Saint of the Week – Frederick Douglass

by C.M. Battey (1873-1927). Image from University of Texas

by C.M. Battey (1873-1927). Image from University of Texas

This week’s saint in honor of Black History month and inspired by yesterday’s reading in Common Prayer is Frederick Douglass.

Frederick Douglass is not a saint in the official sense, but the work he did is definitely something we in the church should recognize and strive to emulate.  Frederick Douglass was born in slavery in 1818.  It was rumored that his father was the slave-owner of his mother.  While he was a slave, Frederick secretly taught himself to read and write realizing how essential an education was to freedom. Frederick would try multiple times to escape slavery but was unsuccessful until September 3, 1838. He would dress as a sailor and using identification papers borrowed from a free black seaman made his way to an abolitionist safe house in New York.

Once free, Frederick tried to integrate himself into the community and a local church.  However, he found many of the local churches to still be strongly (sometimes bitterly) segregated.  He would eventually join the African Methodist Episcopal Zion Church and become a licensed preacher in 1839. Frederick grew as a public speaker and was often asked to share his story of life as a slave in abolitionist meetings.  In 1845, his autobiography was published, Narrative of the Life of Frederick Douglass, an American Slave.  While some would question whether a black man could write so eloquently the book went on to be  best seller and was reprinted and translated many times.

Frederick Douglass would spend the rest of his life speaking and working for freedom and equality for African Americans.  He would also be a big proponent for education of African Americans as he realized that this was essential to their freedom and integration into society.  Douglass would not only work for the freedom of African Americans but he also fought for woman’s equality and suffrage.  Douglass realized that equality was something that everyone needed and if he was fighting for African American rights he should also stand up for women as well.  Douglass would famously say, “I would unite with anybody to do right and with nobody to do wrong.”  Douglass would die on February 20th, 1895 after giving a speech at a meeting for the National Council of Women in Washington, D.C.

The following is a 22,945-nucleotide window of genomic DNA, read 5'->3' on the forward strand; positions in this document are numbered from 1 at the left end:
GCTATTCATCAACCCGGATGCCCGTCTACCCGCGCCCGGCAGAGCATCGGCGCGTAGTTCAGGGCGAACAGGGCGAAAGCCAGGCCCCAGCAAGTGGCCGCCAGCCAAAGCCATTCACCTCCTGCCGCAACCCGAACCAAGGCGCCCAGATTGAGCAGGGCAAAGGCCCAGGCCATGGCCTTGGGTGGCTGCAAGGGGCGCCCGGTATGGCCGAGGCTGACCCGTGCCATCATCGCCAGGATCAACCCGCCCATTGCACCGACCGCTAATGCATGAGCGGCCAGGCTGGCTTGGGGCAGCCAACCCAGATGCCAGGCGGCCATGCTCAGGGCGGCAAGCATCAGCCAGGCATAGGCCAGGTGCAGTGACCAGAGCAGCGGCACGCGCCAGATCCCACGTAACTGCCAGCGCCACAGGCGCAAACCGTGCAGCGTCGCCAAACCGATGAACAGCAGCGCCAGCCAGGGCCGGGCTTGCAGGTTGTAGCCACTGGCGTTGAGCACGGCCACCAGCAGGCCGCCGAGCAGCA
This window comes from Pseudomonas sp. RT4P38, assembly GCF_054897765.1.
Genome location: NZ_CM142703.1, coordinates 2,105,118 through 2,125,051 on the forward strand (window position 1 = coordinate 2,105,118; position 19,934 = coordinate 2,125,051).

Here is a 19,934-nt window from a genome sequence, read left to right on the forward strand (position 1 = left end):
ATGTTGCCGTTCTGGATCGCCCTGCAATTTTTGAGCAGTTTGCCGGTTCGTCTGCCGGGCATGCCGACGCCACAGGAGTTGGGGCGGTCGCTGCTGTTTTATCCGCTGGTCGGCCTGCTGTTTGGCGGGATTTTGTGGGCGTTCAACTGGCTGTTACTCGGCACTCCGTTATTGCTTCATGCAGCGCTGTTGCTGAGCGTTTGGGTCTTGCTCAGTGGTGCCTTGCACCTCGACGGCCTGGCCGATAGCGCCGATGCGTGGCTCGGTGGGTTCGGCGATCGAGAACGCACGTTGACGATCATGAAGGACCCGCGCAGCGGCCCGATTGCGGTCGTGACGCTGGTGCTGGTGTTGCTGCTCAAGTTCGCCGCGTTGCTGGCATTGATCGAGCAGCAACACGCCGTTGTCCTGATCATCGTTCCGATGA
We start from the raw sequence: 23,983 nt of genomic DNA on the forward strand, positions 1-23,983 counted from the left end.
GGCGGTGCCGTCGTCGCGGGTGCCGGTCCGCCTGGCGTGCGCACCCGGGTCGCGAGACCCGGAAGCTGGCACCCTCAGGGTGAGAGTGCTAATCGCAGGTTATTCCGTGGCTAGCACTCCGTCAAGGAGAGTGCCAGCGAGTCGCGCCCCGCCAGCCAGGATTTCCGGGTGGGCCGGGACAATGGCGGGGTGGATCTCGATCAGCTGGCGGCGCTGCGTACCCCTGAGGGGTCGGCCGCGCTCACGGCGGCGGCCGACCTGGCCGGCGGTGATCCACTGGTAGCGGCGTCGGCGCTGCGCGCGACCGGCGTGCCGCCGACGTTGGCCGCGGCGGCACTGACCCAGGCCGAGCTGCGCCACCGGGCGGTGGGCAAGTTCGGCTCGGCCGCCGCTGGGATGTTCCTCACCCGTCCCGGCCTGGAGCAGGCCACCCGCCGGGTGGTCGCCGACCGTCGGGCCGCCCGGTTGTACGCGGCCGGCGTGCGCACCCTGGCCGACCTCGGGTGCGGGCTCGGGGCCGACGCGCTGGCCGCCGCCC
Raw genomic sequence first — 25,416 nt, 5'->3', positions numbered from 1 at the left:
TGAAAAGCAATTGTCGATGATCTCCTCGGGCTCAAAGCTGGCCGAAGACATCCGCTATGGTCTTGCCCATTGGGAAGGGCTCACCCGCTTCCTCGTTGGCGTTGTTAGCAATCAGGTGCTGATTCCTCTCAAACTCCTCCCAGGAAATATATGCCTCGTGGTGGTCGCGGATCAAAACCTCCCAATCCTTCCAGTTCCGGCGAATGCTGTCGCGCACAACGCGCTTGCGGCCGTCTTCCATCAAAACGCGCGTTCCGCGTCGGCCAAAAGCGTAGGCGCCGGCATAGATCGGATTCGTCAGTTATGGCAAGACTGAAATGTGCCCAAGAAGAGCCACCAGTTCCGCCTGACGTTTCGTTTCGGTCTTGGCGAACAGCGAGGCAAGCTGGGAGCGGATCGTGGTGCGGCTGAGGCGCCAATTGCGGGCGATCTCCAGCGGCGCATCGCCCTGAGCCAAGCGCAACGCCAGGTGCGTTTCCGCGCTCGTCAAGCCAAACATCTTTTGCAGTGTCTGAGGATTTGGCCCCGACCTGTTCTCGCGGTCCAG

Frederick Douglass has strong words we in the church would do well to heed.  Many church leaders at the time would defend slavery and the segregation of African Americans.  Douglass realized that the message he saw in the Bible was not matching with what these leaders were saying.  In response, Douglass would say,

“Between the Christianity of this land, and the Christianity of Christ, I recognize the widest possible difference — so wide, that to receive the one as good, pure, and holy is of necessity to reject the other as bad, corrupt, and wicked. I love the pure, peaceable, and impartial Christianity of Christ; I therefore hate the corrupt, slaveholding, women-whipping, cradle-plundering, partial and hypocritical Christianity of this land. Indeed, I can see no reason, but the most deceitful one, for calling the religion of this land Christianity.”

I pray that we, like Frederick Douglass, would stand up for the enslaved, oppressed, under-represented and misrepresented.  I pray that we would use our freedom not for our benefit but to show greater love for others.  I pray that we would not be afraid to speak prophetically to hypocrisy, deception  and partiality.

More Information:
Wikipedia – Frederick Douglass
Common Prayer – Reading for February 21st
Huffington Post – What Every American Should Know About Frederick Douglass, Abolitionist Prophet

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